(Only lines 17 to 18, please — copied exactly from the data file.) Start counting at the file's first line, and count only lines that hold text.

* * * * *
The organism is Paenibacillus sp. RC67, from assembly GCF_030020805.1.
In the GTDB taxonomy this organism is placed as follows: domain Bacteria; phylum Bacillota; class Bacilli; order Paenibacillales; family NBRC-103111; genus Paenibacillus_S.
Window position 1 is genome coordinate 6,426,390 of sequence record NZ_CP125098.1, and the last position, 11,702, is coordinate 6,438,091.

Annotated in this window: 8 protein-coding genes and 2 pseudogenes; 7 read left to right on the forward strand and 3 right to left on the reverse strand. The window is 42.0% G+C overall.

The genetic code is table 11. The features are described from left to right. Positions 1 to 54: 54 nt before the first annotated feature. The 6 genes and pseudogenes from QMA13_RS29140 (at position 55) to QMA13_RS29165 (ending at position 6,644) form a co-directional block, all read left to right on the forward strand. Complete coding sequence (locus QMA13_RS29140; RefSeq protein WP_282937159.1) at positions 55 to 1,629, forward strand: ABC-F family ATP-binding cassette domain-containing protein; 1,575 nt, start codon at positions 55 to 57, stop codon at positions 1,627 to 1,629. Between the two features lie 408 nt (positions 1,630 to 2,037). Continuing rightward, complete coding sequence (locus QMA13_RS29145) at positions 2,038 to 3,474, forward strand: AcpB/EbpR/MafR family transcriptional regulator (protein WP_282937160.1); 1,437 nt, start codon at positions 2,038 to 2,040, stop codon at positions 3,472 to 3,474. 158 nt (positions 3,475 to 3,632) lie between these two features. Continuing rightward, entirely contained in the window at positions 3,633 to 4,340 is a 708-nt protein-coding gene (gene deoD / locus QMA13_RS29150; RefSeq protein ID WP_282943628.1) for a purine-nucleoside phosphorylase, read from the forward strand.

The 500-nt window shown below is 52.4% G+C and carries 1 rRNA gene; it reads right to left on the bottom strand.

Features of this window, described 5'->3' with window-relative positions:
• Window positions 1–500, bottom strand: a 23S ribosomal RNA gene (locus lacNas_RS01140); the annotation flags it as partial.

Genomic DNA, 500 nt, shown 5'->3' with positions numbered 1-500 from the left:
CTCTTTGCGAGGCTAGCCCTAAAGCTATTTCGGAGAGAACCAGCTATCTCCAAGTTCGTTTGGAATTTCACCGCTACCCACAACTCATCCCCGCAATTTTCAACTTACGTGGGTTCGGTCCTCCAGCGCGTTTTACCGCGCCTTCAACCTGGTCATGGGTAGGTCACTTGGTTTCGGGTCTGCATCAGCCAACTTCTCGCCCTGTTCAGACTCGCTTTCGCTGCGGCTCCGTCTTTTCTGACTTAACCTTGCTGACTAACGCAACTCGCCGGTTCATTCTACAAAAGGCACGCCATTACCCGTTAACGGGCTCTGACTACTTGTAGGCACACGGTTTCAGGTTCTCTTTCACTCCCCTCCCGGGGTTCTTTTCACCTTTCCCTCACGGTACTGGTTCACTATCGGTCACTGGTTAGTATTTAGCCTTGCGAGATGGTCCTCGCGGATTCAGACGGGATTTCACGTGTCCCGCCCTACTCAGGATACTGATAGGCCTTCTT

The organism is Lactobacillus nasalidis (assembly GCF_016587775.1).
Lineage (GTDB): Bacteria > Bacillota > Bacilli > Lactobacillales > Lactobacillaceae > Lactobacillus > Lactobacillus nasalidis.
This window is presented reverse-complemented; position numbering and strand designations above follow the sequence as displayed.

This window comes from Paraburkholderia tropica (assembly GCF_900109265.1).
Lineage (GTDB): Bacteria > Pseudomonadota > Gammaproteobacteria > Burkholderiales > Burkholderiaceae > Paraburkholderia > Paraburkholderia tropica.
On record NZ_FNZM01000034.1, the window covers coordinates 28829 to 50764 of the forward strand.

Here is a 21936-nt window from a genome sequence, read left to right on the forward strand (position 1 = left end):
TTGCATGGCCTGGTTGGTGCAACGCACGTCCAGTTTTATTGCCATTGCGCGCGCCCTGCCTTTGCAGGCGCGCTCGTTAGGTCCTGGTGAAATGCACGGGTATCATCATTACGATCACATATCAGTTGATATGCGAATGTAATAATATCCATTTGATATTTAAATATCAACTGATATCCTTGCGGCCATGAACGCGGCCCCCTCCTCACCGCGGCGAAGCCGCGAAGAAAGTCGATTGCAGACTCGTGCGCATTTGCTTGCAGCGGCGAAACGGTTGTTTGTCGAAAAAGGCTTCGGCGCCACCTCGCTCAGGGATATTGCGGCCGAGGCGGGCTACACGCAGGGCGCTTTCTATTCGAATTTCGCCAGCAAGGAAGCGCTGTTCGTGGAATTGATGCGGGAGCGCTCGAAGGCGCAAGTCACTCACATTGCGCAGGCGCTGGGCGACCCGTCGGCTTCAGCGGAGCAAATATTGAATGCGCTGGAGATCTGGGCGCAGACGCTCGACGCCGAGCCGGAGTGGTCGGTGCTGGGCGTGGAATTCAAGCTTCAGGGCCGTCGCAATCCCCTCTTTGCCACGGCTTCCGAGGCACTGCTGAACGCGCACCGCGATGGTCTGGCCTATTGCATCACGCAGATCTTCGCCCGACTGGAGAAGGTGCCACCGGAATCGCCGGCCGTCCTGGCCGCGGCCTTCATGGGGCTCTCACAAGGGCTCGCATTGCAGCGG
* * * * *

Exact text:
Here is a 21936-nt window from a genome sequence, read left to right on the forward strand (position 1 = left end):
TTGCATGGCCTGGTTGGTGCAACGCACGTCCAGTTTTATTGCCATTGCGCGCGCCCTGCCTTTGCAGGCGCGCTCGTTAGGTCCTGGTGAAATGCACGGGTATCATCATTACGATCACATATCAGTTGATATGCGAATGTAATAATATCCATTTGATATTTAAATATCAACTGATATCCTTGCGGCCATGAACGCGGCCCCCTCCTCACCGCGGCGAAGCCGCGAAGAAAGTCGATTGCAGACTCGTGCGCATTTGCTTGCAGCGGCGAAACGGTTGTTTGTCGAAAAAGGCTTCGGCGCCACCTCGCTCAGGGATATTGCGGCCGAGGCGGGCTACACGCAGGGCGCTTTCTATTCGAATTTCGCCAGCAAGGAAGCGCTGTTCGTGGAATTGATGCGGGAGCGCTCGAAGGCGCAAGTCACTCACATTGCGCAGGCGCTGGGCGACCCGTCGGCTTCAGCGGAGCAAATATTGAATGCGCTGGAGATCTGGGCGCAGACGCTCGACGCCGAGCCGGAGTGGTCGGTGCTGGGCGTGGAATTCAAGCTTCAGGGCCGTCGCAATCCCCTCTTTGCCACGGCTTCCGAGGCACTGCTGAACGCGCACCGCGATGGTCTGGCCTATTGCATCACGCAGATCTTCGCCCGACTGGAGAAGGTGCCACCGGAATCGCCGGCCGTCCTGGCCGCGGCCTTCATGGGGCTCTCACAAGGGCTCGCATTGCAGCGG